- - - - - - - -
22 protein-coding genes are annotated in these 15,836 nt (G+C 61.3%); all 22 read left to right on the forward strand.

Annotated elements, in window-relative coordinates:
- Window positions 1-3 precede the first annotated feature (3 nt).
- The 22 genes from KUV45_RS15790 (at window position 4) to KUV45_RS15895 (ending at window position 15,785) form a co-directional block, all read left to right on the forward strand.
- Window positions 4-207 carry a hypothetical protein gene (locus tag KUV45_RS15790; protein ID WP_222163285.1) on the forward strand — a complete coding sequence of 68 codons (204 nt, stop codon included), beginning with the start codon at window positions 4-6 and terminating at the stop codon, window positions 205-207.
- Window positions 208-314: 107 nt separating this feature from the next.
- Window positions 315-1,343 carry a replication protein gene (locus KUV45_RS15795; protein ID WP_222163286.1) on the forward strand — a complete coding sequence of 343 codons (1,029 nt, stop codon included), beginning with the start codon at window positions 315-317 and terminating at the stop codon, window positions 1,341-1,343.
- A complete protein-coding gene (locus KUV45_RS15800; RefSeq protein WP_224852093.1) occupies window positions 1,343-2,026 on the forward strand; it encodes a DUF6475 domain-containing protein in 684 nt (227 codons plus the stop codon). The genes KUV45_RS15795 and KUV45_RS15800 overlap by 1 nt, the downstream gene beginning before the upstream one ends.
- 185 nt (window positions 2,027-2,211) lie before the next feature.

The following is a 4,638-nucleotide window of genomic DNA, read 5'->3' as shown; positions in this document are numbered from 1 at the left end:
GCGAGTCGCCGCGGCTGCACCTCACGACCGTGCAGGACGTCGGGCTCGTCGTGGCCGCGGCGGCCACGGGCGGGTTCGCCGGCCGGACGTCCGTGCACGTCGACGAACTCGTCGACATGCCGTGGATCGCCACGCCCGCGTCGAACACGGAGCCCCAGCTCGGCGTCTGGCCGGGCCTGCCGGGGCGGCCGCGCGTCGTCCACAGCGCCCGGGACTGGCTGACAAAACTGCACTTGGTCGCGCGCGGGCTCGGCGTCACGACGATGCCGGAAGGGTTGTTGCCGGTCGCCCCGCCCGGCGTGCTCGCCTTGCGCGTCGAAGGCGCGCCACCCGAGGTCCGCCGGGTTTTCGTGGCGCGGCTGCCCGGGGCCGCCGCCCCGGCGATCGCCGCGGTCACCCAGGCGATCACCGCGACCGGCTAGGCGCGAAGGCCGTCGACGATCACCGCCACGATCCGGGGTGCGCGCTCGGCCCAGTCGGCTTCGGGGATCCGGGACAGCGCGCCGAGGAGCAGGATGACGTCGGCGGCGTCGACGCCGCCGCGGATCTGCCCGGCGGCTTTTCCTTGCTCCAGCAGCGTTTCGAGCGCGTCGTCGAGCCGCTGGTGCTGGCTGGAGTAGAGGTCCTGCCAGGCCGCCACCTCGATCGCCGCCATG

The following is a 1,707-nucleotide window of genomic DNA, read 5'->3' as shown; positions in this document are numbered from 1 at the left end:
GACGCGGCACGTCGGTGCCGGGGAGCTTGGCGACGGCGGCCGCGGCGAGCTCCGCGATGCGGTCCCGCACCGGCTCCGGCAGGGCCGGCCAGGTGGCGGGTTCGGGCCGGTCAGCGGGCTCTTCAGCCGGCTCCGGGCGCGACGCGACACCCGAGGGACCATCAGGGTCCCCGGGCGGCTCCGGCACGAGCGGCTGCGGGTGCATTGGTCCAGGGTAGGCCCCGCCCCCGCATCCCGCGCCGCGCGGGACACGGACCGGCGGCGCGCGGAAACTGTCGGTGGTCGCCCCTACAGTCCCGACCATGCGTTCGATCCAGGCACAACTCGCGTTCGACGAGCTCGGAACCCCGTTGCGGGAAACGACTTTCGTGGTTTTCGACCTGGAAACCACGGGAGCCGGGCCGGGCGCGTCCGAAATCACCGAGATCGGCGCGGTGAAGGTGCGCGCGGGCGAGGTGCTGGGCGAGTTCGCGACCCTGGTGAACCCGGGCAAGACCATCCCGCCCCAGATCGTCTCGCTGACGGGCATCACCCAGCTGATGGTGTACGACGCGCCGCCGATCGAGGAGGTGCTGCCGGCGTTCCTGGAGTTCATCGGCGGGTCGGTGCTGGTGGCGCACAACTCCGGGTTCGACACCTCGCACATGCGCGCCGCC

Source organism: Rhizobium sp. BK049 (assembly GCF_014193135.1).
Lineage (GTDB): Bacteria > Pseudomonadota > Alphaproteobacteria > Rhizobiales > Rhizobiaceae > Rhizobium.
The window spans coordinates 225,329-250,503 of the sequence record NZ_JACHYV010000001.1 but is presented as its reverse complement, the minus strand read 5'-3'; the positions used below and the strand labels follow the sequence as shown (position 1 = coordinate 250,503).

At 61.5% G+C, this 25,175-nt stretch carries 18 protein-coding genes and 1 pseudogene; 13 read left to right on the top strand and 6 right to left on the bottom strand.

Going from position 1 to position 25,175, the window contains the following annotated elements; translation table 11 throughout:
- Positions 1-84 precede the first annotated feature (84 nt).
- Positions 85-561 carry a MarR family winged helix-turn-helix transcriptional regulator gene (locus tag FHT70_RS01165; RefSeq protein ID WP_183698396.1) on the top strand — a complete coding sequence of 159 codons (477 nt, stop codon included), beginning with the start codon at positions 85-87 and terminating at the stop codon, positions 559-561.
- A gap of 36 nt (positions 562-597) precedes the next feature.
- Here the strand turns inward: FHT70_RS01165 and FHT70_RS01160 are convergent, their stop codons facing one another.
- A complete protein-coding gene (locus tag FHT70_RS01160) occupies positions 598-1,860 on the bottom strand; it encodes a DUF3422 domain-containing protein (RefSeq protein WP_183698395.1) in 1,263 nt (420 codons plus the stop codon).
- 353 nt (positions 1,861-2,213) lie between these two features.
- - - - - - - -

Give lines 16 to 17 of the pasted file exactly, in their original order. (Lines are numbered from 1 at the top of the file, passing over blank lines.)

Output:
The window spans coordinates 225,329-250,503 of the sequence record NZ_JACHYV010000001.1 but is presented as its reverse complement, the minus strand read 5'-3'; the positions used below and the strand labels follow the sequence as shown (position 1 = coordinate 250,503).

At 61.5% G+C, this 25,175-nt stretch carries 18 protein-coding genes and 1 pseudogene; 13 read left to right on the top strand and 6 right to left on the bottom strand.